Why does this matter? Because despite the fact that the Cards have five starters who won 15 games last year (the first team since the 1932 Chicago Cubs to do that), they have surprisingly little depth at pitcher. And if Morris isn’t ready to go come the end of April, the Cards are in serious trouble. None of their bullpen arms can be pressed into spot duty, and none of their minor leaguers look ready to take the mound at Busch. The most likely candidate is probably Anthony Reyes, a live arm who will begin the season in Triple-A.
Even if Morris is ready for his first start, the rest of the staff is fairly unreliable. First of all there’s Chris Carpenter (recovering from nerve damage in his right biceps), then Mulder (see Question #1), then Jason Marquis (who last season exceeded his previous professional high for innings by sixty). In the past the Cards have patched up holes in their rotation with some junkballer or other (Jason Simontacchi, anyone?), but don’t count on a rosy scenario should one of their starters go down this year. And I assure you: one of them will.
5. Were the Cardinals lucky last year?The easy answer to that question is yes. Rarely do teams win 105 games without at least a little bit of luck. But how lucky were they?
There are several ways to get at this question of luck. For example, were the Cards unduly efficient with their runs scored and runs allowed? Not really. They were five wins over their Pythagorean total, but still -- 100 projected wins is a hefty number, and several games ahead of every team in the National League. Did they have a particularly easy schedule? Again, no. The NL Central was one of the most competitive divisions in baseball last year. What about their constituent run elements – the number of homers and hits and hits allowed and stuff like that? Did the Cardinals win more games than you’d expect given this data? Again, no. According to the 2005 edition of the Bill James Handbook , last year’s Cards were good for 103 “efficient wins,” only two below their actual wins and better than every team in the NL by a longshot. Not much luck there.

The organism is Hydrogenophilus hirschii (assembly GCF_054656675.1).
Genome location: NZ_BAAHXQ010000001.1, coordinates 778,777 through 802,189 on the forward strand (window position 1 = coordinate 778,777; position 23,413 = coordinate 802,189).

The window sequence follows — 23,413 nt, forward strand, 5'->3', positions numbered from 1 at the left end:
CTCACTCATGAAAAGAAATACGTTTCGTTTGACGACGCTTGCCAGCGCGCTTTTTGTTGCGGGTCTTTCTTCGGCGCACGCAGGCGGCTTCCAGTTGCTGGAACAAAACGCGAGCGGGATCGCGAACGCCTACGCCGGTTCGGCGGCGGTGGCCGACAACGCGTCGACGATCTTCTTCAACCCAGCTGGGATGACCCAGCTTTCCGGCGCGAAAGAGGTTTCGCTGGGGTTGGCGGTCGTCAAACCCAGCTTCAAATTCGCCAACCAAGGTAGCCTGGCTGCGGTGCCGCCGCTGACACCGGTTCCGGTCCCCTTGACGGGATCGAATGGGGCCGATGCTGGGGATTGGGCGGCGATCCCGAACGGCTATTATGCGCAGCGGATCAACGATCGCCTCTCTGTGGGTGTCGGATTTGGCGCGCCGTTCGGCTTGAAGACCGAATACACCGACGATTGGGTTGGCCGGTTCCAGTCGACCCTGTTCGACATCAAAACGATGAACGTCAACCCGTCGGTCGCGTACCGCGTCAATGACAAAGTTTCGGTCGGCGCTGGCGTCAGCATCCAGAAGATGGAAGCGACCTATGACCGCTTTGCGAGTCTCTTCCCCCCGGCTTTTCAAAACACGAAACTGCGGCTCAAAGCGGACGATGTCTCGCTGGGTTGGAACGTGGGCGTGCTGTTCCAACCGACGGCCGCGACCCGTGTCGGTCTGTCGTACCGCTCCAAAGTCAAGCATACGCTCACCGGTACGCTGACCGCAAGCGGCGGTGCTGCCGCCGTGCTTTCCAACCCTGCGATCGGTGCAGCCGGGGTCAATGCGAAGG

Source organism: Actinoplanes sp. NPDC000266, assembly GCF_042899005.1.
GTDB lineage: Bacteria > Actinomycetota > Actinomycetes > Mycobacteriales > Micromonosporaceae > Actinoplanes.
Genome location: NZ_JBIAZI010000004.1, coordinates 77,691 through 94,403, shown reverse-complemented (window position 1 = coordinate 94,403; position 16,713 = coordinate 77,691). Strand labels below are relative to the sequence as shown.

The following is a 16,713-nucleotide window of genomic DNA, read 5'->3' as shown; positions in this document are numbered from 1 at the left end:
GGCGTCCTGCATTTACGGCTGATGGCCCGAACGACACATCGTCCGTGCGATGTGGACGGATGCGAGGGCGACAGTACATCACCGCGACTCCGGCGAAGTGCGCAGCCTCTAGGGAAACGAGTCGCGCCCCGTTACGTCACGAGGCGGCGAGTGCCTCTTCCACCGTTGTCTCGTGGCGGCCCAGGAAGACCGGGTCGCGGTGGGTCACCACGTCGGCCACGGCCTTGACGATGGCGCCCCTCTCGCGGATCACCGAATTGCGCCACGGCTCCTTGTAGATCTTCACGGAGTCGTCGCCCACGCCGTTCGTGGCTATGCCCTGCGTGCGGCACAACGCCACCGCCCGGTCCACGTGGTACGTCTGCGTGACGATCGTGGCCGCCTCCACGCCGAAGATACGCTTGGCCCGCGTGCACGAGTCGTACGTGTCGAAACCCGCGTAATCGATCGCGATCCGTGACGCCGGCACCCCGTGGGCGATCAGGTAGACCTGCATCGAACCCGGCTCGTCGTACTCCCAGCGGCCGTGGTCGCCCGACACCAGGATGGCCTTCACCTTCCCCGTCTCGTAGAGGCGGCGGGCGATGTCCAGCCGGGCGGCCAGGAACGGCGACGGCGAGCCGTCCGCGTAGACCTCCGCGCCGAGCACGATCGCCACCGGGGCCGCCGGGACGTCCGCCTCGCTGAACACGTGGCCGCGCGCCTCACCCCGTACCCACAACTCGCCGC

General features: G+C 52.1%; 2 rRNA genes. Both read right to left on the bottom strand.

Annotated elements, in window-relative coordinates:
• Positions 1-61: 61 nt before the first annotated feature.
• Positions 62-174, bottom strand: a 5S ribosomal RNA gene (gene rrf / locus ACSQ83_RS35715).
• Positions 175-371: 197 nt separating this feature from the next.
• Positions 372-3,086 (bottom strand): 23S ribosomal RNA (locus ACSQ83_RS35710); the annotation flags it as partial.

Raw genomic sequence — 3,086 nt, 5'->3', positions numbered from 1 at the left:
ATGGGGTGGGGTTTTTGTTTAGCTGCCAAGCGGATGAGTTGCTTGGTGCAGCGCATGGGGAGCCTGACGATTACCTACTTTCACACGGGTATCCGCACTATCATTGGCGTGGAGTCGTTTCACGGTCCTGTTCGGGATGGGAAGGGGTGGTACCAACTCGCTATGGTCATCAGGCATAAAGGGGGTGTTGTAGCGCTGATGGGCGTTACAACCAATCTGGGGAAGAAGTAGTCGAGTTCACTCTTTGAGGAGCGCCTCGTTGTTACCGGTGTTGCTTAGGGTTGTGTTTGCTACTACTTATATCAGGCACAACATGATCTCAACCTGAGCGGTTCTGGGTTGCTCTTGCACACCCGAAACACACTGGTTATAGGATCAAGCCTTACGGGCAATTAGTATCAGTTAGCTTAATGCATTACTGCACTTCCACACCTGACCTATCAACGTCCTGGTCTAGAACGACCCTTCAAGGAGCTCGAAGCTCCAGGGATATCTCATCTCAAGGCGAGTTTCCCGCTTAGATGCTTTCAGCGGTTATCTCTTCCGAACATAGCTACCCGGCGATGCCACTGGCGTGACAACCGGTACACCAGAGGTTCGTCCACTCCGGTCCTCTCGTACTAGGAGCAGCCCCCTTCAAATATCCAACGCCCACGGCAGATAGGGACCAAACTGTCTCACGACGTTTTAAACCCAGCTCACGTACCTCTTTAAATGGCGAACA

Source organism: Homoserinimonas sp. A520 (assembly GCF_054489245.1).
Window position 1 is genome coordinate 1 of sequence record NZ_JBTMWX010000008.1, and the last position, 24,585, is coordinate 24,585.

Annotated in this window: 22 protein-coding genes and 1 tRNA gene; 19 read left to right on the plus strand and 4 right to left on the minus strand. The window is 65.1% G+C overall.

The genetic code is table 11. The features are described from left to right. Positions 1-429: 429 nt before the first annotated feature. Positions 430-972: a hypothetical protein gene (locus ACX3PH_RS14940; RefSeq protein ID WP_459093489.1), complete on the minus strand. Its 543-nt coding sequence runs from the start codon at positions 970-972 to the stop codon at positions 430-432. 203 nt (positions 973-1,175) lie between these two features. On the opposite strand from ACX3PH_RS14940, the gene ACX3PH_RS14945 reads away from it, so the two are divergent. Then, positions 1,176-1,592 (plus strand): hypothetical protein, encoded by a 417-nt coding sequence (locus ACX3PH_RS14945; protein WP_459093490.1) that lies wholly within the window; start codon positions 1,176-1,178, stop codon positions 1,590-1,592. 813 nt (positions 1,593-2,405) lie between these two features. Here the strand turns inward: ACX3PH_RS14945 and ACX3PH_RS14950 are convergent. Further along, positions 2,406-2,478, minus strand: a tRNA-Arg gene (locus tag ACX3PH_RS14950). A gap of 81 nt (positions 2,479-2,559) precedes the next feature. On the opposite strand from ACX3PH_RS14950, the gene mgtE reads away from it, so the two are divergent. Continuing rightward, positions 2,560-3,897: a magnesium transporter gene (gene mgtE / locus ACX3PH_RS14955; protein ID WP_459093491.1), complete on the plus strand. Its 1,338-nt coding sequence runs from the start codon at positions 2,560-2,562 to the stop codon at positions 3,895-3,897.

What about the players? Did an unusual number of Cardinals experience career years last season? Ah-ha: now we’re getting somewhere. The team was chock-full of veterans who probably had their best year ever while wearing the Birds on the Bat: Rolen, Edmonds, Womack, Marquis, Isringhausen, Carpenter, Mabry, Ray King. And there are a handful of others – Steve Kline, Julian Tavarez, Cal Eldred – who had close to their best years in 2004.
If everything that rises must converge, what does this say about the Cardinals going forward? Well, here’s how their players are likely to perform in 2005. It’s based on a magic formula I developed that’s one part PECOTA projection, one part Established Win Shares Level, one part Sabernomics Simple Projection System, one part Gladwellian rapid cognition, and one part bullhonkey:
Likely to Improve a Lot: Larry Walker (as a full-time RF)
Likely to Improve a Little: Morris, Mulder, and Yady Molina (taking over for Matheny)
Likely to Do About the Same: Pujols, Suppan, Reggie Sanders, Roger Cedeno, Hector Luna, and Mark Grudzielanek (replacing Womack)
Likely to Decline a Little: Rolen, Edmonds, Carpenter, Mabry, Eldred, Isringhausen, King, So Taguchi, Al Reyes (replacing Calero), and Einar Diaz (replacing Molina)
Likely to Decline a Lot: Marquis, Tavarez, Eckstein (replacing Renteria), and Randy Flores (replacing Steve Kline).
As you can see, the Cards can expect upgrades in a few places – having Larry Walker for a full season should help – but downgrades around most parts of the diamond.
The silver lining is that the Cardinals have some wiggle room. That is, they can suffer a fairly sizable loss of wins and still walk away with the division. Neither the Astros nor the Cubs improved themselves this winter, and the Cardinals still have the strongest core talent in the league. So if they can make it into the game of postseason roulette, and if this year Jeff Suppan heads home rather than back to third, who knows what might happen…
For two years, Brian Gunn ran Redbird Nation, "A St. Louis Cardinals obsession site." If you didn't like this article, e-mail him and let him know.